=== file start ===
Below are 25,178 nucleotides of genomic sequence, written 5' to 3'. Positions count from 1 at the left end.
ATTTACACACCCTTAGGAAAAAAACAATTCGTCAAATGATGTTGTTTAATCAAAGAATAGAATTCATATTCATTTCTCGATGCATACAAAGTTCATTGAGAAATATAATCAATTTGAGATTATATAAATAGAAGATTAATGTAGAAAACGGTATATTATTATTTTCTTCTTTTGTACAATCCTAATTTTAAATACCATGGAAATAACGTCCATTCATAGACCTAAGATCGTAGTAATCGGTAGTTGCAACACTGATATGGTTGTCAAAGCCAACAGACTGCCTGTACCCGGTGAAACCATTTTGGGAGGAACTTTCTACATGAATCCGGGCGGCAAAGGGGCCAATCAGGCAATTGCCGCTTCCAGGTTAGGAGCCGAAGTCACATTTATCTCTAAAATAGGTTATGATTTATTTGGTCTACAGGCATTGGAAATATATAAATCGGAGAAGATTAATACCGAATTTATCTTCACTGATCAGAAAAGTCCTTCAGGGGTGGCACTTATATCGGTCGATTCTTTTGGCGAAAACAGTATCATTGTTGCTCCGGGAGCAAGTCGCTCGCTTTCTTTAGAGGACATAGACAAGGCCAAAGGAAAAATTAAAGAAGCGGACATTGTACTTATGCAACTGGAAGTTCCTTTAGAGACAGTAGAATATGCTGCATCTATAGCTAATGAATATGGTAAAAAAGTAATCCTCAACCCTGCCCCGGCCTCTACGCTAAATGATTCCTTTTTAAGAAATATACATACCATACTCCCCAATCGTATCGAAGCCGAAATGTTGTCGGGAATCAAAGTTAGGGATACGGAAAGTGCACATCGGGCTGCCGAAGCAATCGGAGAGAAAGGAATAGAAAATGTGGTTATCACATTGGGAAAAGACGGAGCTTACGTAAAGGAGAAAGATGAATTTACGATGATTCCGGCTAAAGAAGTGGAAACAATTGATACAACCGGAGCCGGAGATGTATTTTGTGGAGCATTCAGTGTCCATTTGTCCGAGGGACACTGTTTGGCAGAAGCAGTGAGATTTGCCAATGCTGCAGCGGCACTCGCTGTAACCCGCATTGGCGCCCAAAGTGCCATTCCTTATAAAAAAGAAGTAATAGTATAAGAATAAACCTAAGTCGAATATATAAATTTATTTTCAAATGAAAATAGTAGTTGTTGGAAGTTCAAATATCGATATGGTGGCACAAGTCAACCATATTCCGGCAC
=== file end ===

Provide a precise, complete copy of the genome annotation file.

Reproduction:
Below are 25,178 nucleotides of genomic sequence, written 5' to 3'. Positions count from 1 at the left end.
ATTTACACACCCTTAGGAAAAAAACAATTCGTCAAATGATGTTGTTTAATCAAAGAATAGAATTCATATTCATTTCTCGATGCATACAAAGTTCATTGAGAAATATAATCAATTTGAGATTATATAAATAGAAGATTAATGTAGAAAACGGTATATTATTATTTTCTTCTTTTGTACAATCCTAATTTTAAATACCATGGAAATAACGTCCATTCATAGACCTAAGATCGTAGTAATCGGTAGTTGCAACACTGATATGGTTGTCAAAGCCAACAGACTGCCTGTACCCGGTGAAACCATTTTGGGAGGAACTTTCTACATGAATCCGGGCGGCAAAGGGGCCAATCAGGCAATTGCCGCTTCCAGGTTAGGAGCCGAAGTCACATTTATCTCTAAAATAGGTTATGATTTATTTGGTCTACAGGCATTGGAAATATATAAATCGGAGAAGATTAATACCGAATTTATCTTCACTGATCAGAAAAGTCCTTCAGGGGTGGCACTTATATCGGTCGATTCTTTTGGCGAAAACAGTATCATTGTTGCTCCGGGAGCAAGTCGCTCGCTTTCTTTAGAGGACATAGACAAGGCCAAAGGAAAAATTAAAGAAGCGGACATTGTACTTATGCAACTGGAAGTTCCTTTAGAGACAGTAGAATATGCTGCATCTATAGCTAATGAATATGGTAAAAAAGTAATCCTCAACCCTGCCCCGGCCTCTACGCTAAATGATTCCTTTTTAAGAAATATACATACCATACTCCCCAATCGTATCGAAGCCGAAATGTTGTCGGGAATCAAAGTTAGGGATACGGAAAGTGCACATCGGGCTGCCGAAGCAATCGGAGAGAAAGGAATAGAAAATGTGGTTATCACATTGGGAAAAGACGGAGCTTACGTAAAGGAGAAAGATGAATTTACGATGATTCCGGCTAAAGAAGTGGAAACAATTGATACAACCGGAGCCGGAGATGTATTTTGTGGAGCATTCAGTGTCCATTTGTCCGAGGGACACTGTTTGGCAGAAGCAGTGAGATTTGCCAATGCTGCAGCGGCACTCGCTGTAACCCGCATTGGCGCCCAAAGTGCCATTCCTTATAAAAAAGAAGTAATAGTATAAGAATAAACCTAAGTCGAATATATAAATTTATTTTCAAATGAAAATAGTAGTTGTTGGAAGTTCAAATATCGATATGGTGGCACAAGTCAACCATATTCCGGCAC